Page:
|Ceremonial Keşkek tradition|
UNESCO Intangible Cultural Heritage
A Keşkek meal from Tokat, Turkey
|Region||Europe and North America|
|Inscription||2011 (6th session)|
Keşkek, also known as Kashkak and Kashkek, is a sort of ceremonial meat or chicken and wheat or barley stew found in Turkish, Iranian and Greek cuisines.
In 2011, Keşkek was confirmed to be an Intangible Cultural Heritage of Turkey by UNESCO.
It is documented in Iran and Greater Syria as early as the 15th century and it is still consumed by many Iranians around the world. The origins of this dish ultimately allude to Kashk, which, in 16th- to 18th-century Iran had sheep's milk added to wheat or barley flour and meat, mixed in equal parts. Keşkek is traditional for wedding breakfasts in Turkey. Under the name of κεσκέκ, κεσκέκι and κισκέκ, it is a festival dish in Lesbos and Samos as well as among the Pontian Greeks and in Epirus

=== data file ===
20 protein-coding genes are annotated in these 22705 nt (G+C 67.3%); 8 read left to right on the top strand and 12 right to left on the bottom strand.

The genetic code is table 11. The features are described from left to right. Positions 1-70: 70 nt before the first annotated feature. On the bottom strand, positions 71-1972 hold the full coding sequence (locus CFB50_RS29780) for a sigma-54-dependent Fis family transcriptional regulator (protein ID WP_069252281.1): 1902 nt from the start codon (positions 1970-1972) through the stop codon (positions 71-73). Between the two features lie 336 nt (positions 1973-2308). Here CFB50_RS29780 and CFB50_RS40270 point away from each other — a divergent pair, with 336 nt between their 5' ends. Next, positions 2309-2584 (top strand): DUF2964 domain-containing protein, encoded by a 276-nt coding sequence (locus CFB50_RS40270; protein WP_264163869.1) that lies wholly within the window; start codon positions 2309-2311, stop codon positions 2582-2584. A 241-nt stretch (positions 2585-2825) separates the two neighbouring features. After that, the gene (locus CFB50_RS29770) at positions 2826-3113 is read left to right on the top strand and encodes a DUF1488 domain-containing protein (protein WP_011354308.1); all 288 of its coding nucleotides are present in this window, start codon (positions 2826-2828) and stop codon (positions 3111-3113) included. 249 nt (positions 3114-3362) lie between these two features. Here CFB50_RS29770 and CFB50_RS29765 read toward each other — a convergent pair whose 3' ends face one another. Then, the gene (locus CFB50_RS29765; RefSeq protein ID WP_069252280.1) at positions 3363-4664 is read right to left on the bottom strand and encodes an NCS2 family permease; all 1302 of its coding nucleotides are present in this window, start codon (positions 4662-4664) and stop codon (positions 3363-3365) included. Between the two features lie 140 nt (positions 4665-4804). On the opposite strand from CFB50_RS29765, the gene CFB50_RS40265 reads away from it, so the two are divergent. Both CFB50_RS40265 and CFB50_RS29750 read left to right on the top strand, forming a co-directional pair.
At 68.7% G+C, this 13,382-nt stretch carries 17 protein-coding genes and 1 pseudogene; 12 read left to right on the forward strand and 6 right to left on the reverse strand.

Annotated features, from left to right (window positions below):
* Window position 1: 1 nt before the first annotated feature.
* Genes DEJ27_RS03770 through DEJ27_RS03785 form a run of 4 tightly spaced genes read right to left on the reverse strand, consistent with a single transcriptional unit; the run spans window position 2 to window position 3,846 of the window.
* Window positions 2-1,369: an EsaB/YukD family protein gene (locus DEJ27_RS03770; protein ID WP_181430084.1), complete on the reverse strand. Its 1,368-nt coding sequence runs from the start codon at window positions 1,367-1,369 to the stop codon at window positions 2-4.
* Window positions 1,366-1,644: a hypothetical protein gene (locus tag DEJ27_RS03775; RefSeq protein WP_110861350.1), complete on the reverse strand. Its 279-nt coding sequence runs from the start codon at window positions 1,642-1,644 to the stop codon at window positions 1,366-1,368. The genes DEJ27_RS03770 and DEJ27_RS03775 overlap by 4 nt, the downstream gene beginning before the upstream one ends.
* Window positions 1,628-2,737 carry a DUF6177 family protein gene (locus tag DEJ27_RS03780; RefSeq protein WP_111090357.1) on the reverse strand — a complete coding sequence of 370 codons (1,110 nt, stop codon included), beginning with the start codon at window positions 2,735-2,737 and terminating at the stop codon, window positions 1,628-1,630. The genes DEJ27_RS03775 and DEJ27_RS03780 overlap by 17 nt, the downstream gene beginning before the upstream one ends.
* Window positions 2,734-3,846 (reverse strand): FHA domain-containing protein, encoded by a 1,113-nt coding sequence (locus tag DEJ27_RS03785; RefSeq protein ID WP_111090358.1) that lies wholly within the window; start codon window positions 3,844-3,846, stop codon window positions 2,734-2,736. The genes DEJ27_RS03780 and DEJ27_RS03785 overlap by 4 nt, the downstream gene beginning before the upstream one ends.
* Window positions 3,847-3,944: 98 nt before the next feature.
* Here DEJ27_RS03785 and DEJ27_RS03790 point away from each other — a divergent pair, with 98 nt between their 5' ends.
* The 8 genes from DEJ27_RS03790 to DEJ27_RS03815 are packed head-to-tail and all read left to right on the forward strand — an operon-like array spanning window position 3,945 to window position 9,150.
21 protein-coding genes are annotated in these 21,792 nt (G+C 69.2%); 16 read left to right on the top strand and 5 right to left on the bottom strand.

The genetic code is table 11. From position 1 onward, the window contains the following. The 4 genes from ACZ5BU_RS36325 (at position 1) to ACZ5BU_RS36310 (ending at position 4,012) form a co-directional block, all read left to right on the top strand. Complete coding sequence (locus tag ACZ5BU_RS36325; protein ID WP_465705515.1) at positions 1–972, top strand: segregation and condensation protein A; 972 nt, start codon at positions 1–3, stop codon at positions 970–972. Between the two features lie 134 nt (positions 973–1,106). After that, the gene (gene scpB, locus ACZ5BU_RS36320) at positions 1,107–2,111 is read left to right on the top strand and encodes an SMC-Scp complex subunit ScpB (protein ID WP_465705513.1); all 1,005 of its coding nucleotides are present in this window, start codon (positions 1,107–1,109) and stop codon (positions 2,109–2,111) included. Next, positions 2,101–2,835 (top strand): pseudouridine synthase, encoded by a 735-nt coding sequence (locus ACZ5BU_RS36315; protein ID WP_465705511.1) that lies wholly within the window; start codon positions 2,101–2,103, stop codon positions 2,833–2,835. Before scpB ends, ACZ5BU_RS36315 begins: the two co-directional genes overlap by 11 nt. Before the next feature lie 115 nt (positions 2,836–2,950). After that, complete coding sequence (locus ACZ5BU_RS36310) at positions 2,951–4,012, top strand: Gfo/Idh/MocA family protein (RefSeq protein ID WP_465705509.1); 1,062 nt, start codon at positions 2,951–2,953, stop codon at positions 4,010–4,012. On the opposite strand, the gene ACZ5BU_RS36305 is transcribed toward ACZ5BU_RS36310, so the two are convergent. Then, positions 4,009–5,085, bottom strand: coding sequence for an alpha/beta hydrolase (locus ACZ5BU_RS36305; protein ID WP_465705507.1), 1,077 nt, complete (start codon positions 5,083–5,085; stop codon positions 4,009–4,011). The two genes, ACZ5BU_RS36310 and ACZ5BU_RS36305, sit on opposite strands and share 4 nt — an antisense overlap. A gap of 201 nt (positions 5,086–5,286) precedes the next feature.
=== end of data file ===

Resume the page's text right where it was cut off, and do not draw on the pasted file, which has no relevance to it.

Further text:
In Lesbos, keskek is prepared on summer nights when a ceremonial bull is being slaughtered, which is then cooked overnight and eaten next day with wheat.
Keşkek is called "haşıl" in Northeast and Middle Anatolia regions in Turkey. In both Turkey and Iran, it is a common dish and frequently consumed during religious festivals, weddings or funerals.
Keşkek is very similar to the Armenian dish called harissa.
The Slavic word kasha may have been borrowed from the Persian kishk or both may be cognate with the Sanskrit word kashaya 'medicinal drink'.